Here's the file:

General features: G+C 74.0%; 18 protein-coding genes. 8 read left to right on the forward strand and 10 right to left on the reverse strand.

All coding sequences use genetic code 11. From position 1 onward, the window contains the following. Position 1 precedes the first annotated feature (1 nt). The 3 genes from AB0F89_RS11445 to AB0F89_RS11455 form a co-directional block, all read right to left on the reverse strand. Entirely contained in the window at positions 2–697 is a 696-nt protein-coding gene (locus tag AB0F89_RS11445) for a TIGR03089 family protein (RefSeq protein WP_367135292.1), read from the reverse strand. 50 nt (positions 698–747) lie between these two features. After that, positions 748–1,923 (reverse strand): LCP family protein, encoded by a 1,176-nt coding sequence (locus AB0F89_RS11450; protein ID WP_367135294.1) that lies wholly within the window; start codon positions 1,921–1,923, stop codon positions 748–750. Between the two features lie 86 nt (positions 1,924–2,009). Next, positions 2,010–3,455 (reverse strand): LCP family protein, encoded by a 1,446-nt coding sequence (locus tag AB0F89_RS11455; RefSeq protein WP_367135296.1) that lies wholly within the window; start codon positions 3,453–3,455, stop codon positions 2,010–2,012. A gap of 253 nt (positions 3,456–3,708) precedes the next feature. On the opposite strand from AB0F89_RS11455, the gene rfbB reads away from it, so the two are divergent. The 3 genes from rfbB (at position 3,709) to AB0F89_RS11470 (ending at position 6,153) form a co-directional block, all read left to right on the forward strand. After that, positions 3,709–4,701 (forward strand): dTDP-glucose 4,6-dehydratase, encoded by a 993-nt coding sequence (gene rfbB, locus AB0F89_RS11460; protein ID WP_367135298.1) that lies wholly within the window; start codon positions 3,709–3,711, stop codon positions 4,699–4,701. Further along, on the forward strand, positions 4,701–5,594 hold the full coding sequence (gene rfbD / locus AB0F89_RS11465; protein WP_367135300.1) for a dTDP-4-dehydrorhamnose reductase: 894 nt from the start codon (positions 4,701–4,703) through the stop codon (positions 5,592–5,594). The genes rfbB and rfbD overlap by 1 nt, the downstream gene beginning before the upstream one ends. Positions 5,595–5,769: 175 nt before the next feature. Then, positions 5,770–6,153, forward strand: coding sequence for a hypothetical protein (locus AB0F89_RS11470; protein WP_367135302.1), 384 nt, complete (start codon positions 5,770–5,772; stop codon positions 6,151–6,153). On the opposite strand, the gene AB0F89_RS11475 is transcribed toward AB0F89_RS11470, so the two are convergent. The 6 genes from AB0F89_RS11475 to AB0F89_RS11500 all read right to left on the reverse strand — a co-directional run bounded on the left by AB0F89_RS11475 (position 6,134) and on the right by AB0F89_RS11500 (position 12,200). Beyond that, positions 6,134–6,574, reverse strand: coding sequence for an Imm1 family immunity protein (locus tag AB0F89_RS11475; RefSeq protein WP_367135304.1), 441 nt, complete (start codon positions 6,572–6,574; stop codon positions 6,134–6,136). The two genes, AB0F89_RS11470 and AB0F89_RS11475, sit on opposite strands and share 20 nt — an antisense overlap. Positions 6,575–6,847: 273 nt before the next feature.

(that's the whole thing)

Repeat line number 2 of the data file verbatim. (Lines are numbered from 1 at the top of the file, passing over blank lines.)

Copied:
All coding sequences use genetic code 11. From position 1 onward, the window contains the following. Position 1 precedes the first annotated feature (1 nt). The 3 genes from AB0F89_RS11445 to AB0F89_RS11455 form a co-directional block, all read right to left on the reverse strand. Entirely contained in the window at positions 2–697 is a 696-nt protein-coding gene (locus tag AB0F89_RS11445) for a TIGR03089 family protein (RefSeq protein WP_367135292.1), read from the reverse strand. 50 nt (positions 698–747) lie between these two features. After that, positions 748–1,923 (reverse strand): LCP family protein, encoded by a 1,176-nt coding sequence (locus AB0F89_RS11450; protein ID WP_367135294.1) that lies wholly within the window; start codon positions 1,921–1,923, stop codon positions 748–750. Between the two features lie 86 nt (positions 1,924–2,009). Next, positions 2,010–3,455 (reverse strand): LCP family protein, encoded by a 1,446-nt coding sequence (locus tag AB0F89_RS11455; RefSeq protein WP_367135296.1) that lies wholly within the window; start codon positions 3,453–3,455, stop codon positions 2,010–2,012. A gap of 253 nt (positions 3,456–3,708) precedes the next feature. On the opposite strand from AB0F89_RS11455, the gene rfbB reads away from it, so the two are divergent. The 3 genes from rfbB (at position 3,709) to AB0F89_RS11470 (ending at position 6,153) form a co-directional block, all read left to right on the forward strand. After that, positions 3,709–4,701 (forward strand): dTDP-glucose 4,6-dehydratase, encoded by a 993-nt coding sequence (gene rfbB, locus AB0F89_RS11460; protein ID WP_367135298.1) that lies wholly within the window; start codon positions 3,709–3,711, stop codon positions 4,699–4,701. Further along, on the forward strand, positions 4,701–5,594 hold the full coding sequence (gene rfbD / locus AB0F89_RS11465; protein WP_367135300.1) for a dTDP-4-dehydrorhamnose reductase: 894 nt from the start codon (positions 4,701–4,703) through the stop codon (positions 5,592–5,594). The genes rfbB and rfbD overlap by 1 nt, the downstream gene beginning before the upstream one ends. Positions 5,595–5,769: 175 nt before the next feature. Then, positions 5,770–6,153, forward strand: coding sequence for a hypothetical protein (locus AB0F89_RS11470; protein WP_367135302.1), 384 nt, complete (start codon positions 5,770–5,772; stop codon positions 6,151–6,153). On the opposite strand, the gene AB0F89_RS11475 is transcribed toward AB0F89_RS11470, so the two are convergent. The 6 genes from AB0F89_RS11475 to AB0F89_RS11500 all read right to left on the reverse strand — a co-directional run bounded on the left by AB0F89_RS11475 (position 6,134) and on the right by AB0F89_RS11500 (position 12,200). Beyond that, positions 6,134–6,574, reverse strand: coding sequence for an Imm1 family immunity protein (locus tag AB0F89_RS11475; RefSeq protein WP_367135304.1), 441 nt, complete (start codon positions 6,572–6,574; stop codon positions 6,134–6,136). The two genes, AB0F89_RS11470 and AB0F89_RS11475, sit on opposite strands and share 20 nt — an antisense overlap. Positions 6,575–6,847: 273 nt before the next feature.